THE government regards the Maletsunyane Braai Festival as one of the drivers of tourism in the country and will render its full support to the event, a senior government official has said.
The second edition of the annual braai fiesta which was held on Saturday and Sunday in Semonkong, lived up to its billing drawing scores of revellers to braai in the vicinity of the world-famous Maletsunyane Falls.
The crowds began flocking much earlier than the 10am starting time on Saturday- proving they could not wait for the fun and festivities to begin.
The weather also seemed to have been primed not to disappoint as the bright sunshine was tempered by the moderate wind which swept across the area to provide a cooling breeze.
Revellers down their meat with copious amounts of their favourite beverages while the DJs kept the party going with up-tempo beats.
Patrons also took pictures against the backdrop of the enchanting spectacle of the Maletsunyane Falls, which they posted to various social media platforms.
The Maletsunyane Braai Festival was first held last year by OTB Exclusive Events Management and this year, they partnered with Back To The Woods, Lesotho Tourism Development Corporation and the local community to ensure and even bigger event.
Also in attendance were the Minster of Social Development ‘Matebatso Doti, Minister of Gender, Youth, Sports and Recreation, Kabelo Mafura as well as the Principal Secretary of Ministry of Tourism, Environment and Culture (MTEC) Motena Tṧolo.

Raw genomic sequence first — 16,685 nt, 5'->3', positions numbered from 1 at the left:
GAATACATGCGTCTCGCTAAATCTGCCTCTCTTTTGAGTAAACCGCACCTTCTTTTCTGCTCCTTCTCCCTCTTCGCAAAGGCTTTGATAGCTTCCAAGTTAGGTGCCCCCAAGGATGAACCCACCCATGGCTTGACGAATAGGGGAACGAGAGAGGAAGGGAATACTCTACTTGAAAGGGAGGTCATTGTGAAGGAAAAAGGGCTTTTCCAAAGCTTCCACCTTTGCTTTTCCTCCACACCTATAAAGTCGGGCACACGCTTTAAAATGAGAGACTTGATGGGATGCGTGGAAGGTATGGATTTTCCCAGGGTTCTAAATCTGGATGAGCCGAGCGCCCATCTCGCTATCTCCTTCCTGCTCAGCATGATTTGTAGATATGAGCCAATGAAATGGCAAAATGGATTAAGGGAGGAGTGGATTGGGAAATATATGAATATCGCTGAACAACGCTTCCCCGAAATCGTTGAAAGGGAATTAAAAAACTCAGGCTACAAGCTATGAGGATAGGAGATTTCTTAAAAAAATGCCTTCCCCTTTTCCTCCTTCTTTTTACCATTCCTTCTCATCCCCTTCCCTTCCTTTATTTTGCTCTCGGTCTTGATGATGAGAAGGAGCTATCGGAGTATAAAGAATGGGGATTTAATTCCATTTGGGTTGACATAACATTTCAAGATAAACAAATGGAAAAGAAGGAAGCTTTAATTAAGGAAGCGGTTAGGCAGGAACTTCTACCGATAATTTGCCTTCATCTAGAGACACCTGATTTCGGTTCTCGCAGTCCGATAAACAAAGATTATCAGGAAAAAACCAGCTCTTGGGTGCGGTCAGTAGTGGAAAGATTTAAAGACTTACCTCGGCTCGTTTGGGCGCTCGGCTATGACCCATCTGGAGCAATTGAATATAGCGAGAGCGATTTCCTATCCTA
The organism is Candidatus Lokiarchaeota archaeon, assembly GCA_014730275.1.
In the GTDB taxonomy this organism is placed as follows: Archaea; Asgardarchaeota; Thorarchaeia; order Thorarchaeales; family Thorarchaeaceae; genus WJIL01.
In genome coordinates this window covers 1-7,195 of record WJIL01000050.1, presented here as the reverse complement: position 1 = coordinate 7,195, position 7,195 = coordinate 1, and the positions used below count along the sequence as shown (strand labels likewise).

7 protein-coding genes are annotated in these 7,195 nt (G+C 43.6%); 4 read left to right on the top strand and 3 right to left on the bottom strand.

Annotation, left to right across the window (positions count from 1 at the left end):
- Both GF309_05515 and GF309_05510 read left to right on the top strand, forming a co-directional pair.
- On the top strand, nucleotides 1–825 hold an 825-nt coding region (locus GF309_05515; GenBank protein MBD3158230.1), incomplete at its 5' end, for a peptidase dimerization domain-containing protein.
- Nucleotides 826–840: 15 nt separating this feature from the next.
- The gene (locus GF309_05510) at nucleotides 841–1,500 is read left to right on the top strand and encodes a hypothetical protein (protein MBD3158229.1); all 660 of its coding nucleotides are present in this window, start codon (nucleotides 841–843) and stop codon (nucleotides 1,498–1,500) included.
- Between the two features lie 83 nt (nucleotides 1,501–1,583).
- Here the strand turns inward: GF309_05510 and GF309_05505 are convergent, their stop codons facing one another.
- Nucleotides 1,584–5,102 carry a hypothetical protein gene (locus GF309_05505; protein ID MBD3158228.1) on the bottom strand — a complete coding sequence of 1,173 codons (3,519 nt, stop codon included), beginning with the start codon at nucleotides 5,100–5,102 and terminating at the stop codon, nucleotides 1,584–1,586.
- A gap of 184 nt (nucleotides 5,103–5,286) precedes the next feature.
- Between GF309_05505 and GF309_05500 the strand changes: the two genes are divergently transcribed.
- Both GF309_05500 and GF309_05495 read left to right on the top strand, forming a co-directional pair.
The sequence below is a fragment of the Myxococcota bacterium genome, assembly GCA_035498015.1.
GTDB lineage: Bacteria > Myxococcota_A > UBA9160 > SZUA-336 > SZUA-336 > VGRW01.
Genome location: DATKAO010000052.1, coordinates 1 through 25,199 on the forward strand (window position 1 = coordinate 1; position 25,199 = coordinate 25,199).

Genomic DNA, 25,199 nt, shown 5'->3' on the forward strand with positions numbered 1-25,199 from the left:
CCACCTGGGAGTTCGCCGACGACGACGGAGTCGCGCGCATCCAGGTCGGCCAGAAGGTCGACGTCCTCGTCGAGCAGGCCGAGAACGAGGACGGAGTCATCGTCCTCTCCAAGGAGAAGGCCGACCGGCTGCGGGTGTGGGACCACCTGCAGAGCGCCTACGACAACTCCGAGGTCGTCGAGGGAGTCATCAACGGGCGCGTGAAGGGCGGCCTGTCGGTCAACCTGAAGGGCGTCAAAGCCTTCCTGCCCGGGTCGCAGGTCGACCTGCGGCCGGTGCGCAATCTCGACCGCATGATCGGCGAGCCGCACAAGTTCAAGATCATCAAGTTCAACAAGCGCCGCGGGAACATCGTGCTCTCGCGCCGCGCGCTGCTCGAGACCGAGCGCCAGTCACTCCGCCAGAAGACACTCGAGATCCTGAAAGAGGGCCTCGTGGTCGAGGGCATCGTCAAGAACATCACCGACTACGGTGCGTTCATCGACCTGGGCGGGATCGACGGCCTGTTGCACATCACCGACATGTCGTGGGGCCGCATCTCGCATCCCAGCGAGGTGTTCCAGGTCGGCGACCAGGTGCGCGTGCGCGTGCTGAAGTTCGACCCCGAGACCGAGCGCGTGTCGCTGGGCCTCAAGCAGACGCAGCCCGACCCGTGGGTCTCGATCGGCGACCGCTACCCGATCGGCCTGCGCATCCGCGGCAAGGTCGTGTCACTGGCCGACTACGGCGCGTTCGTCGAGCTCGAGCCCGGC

Tṧolo told the Weekender on Saturday that such events helped to increase the popularity of the Maletsunyane Falls.
“When the festival was first held last year, the idea was for friends to get together and braai meat but due to the magnitude of people who showed interest, the organisers decided to add it to the national tourism calendar,” Tṧolo said.
“It is through this event that more people got to know and fall in love with the Maletsunyane Falls so the government, through the Tourism ministry fully supports the initiative.”
The local community also benefitted from the festival either through part time jobs cleaning the area and providing security, or by renting out horses for rides and photo sessions.
One of the community members, Kabelo Mosito, who was employed as a security guard for the festival, told this publication that they fully supported the festival.
He called on the government to erect a security fence around the area so that they could be employed on a full-time basis.
“The festival has given us jobs while others are making money by renting out their horses and selling crafts. It is however, a pity that it is held once a year, leaving us without jobs afterwards.
“The area is not secured and people can come as they please without any benefits for the community. The only way we earn anything is if the Semonkong Lodge guests need horses to visit the Falls.
“If only government could erect a fence around the area so that people can pay to enter, then we can be employed on full time basis. Regulating the influx of people who come here will also enable us to know the peak times and the kind of products we can sell to tourists,” Mosito said.
In response, Tṧolo said her ministry had already contracted a company to secure the area.